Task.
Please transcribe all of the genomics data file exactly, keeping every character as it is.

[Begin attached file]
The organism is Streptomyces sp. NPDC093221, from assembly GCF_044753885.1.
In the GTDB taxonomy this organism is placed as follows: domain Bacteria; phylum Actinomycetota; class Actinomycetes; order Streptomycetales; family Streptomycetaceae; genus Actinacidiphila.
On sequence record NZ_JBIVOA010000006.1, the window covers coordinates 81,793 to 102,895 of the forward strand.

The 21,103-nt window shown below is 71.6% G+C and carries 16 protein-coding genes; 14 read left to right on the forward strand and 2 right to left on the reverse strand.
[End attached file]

The organism is Streptomyces sp. NPDC093221, from assembly GCF_044753885.1.
In the GTDB taxonomy this organism is placed as follows: domain Bacteria; phylum Actinomycetota; class Actinomycetes; order Streptomycetales; family Streptomycetaceae; genus Actinacidiphila.
On sequence record NZ_JBIVOA010000006.1, the window covers coordinates 81,793 to 102,895 of the forward strand.

The 21,103-nt window shown below is 71.6% G+C and carries 16 protein-coding genes; 14 read left to right on the forward strand and 2 right to left on the reverse strand.